As a pet sitter and pet taxi driver in the Toms River area, I spend time at different veterinary hospitals pretty frequently. Recently, I left an office after an hour and a half visit with a client’s pet and I had a splitting headache. I realized while sitting there that the smell of the hospital was making me ill.
That experience got me thinking about how differently hospitals maintain the cleanliness of their practices. Whether or not you realize it, as a pet parent you should be paying attention to the cleanliness of your veterinary office. How well or poorly maintained it is in the areas you visit should give you some insight as to how well or poorly other important areas are maintained – like the surgery suite!
The next time you’re at your veterinary office, take an inventory of what you see and smell.
The Waiting Room
The first area of any veterinary hospital you encounter is the waiting room and before the receptionist can even greet you, the first thing you may notice is whether a stench of stale dog or poop slaps you in the face or not! The waiting room shouldn’t have an unpleasant odor.
Once you check in with the receptionist and make your way to have a seat, you want to be sitting on a clean chair or bench. Take note before you sit – is there a puddle of pee a nervous pet may have accidentally left behind?
While your waiting, watch how to staff reacts to accidents their four legged visitors may leave. Do they promptly clean it up and wash the floor or do they ask YOU to clean it up and then not mop the area?
If there are any pets up for adoption in the waiting room, is their area clean? Of course, pets can be messy but if it looks like no one has attended to them in a while, then that could be a red flag.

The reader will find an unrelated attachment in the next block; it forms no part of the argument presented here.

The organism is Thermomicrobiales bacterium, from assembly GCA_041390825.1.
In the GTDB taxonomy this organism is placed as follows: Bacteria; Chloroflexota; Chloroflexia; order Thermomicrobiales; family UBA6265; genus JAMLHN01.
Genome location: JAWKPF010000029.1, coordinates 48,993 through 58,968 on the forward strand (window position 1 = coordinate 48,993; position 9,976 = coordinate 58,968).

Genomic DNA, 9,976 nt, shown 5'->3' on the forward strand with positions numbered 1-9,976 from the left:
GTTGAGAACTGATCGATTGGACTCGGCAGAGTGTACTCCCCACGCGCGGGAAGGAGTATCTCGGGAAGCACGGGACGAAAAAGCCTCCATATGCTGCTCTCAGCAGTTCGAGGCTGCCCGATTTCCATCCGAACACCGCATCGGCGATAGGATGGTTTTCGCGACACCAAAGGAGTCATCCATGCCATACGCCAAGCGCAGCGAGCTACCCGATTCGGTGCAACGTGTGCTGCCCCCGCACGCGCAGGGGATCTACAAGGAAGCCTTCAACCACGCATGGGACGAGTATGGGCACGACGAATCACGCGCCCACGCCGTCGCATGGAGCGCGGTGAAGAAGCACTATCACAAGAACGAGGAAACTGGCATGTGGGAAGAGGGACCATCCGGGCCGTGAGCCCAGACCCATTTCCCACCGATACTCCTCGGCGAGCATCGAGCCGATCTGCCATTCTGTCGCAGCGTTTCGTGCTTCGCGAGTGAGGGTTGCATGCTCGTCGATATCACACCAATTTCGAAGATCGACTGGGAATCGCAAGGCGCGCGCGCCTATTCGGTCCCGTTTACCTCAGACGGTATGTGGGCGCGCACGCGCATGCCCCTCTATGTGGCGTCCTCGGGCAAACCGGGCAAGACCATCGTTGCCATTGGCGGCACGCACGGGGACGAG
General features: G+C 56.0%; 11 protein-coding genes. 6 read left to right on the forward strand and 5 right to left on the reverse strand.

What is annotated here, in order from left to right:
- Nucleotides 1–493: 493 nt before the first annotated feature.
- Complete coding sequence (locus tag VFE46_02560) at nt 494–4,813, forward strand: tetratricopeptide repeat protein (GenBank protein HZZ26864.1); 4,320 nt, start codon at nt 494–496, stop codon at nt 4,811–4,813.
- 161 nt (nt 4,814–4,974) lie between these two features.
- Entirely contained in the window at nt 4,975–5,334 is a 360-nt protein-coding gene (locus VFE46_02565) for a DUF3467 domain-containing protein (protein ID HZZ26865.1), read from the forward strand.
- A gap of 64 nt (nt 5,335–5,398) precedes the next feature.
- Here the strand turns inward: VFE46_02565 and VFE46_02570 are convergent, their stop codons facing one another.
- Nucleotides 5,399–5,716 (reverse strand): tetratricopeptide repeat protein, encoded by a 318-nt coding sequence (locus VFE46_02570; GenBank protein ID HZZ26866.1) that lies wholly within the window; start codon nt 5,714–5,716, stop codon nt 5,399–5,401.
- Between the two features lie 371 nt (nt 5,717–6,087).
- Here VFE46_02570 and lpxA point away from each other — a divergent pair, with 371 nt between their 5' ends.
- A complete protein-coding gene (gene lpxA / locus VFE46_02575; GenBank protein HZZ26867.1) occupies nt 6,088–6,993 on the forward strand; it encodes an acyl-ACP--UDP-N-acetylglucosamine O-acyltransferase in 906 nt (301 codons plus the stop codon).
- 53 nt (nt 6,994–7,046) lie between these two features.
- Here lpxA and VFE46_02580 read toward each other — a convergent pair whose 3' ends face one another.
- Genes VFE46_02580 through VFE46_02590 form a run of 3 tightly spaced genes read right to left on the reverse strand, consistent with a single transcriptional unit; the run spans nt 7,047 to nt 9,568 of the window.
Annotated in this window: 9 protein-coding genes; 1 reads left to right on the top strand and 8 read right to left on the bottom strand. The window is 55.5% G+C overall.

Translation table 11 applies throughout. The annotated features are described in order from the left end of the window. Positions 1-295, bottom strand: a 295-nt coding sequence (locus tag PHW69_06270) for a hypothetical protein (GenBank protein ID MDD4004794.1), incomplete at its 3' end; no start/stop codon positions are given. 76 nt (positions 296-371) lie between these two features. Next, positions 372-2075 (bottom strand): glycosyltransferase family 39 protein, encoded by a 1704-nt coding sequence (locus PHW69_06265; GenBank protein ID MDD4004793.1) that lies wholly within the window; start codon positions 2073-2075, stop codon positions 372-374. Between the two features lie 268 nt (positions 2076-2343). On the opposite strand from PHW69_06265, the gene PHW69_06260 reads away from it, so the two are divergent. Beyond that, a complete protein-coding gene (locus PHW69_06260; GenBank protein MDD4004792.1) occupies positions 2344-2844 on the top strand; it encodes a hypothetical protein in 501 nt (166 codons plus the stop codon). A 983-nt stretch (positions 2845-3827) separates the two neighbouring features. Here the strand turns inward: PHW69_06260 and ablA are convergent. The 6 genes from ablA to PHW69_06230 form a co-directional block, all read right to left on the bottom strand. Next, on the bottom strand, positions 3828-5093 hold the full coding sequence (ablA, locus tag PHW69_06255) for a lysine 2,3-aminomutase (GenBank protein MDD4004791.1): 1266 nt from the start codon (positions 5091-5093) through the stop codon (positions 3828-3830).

The Exam Room
The next stop on your adventure is the exam room. Pay attention to the details there, too. Is there an odor? Are the counters and floor clean from previous pet hair, drool, blood, urine and stool? Do they appeared to have been wiped down? Is the garbage over flowing? Are items in the room seem like they are kept in an orderly manner or are they thrown around on the counter, haphazardly? Do the paint, molding and cabinets appear to be well maintained?
Again, pets can be messy but the hospital should already understand that and not look like they see 50 pets in one day and never clean up between appointments.
Treatment, Boarding & other Behind the Scenes Places
If you’re interested in seeing other areas of the hospital, you should ask if you can take a tour. The hospital may ask that you don’t bring your pet with you as you walk around for safety reasons, but they shouldn’t discourage you.
If you do go for a tour, look for the same cleanliness factors we’ve already discussed. There should not be an odor. Everything should be clean like counters, floors, cages, runs, and equipment.
Any outdoor areas should be equally maintained. There shouldn’t be a week worth of poop in the area where boarding dogs are walked, materials should have a designated area and not be just laying around, boarding pets food should be properly labeled and stored.
Mirror, Mirror on the Wall
Who’s the cleanest of them all? In our experience, Ocean County Veterinary Hospital in Lakewood and it’s satellite hospitals, Fischer Veterinary Hospital in Toms River and New Prospect Veterinary Hospital in Jackson are the cleanest.
Their staff is very attentive to the cleanliness of each area of the hospital and they work tirelessly to ensure a pleasant experience for their 2 and 4 legged clients. You won’t walk into to an overwhelming stale dog stench at their facilities.
That’s why we’ve presented them with the Cleanest Veterinary Hospital Award! Congratulations to OCVH, FVH, & NPVH for all your hard work! It is certainly recognized by all the pet parents who trust you with their pets care! We applaud you for your cleanliness!
We met up with Dr. Peter Falk, one of the hospital’s partner doctors, to ask him how his team keeps the hospitals so clean. Watch the video below to find out what their magic is all about!
Photos of Ocean County Veterinary Hospital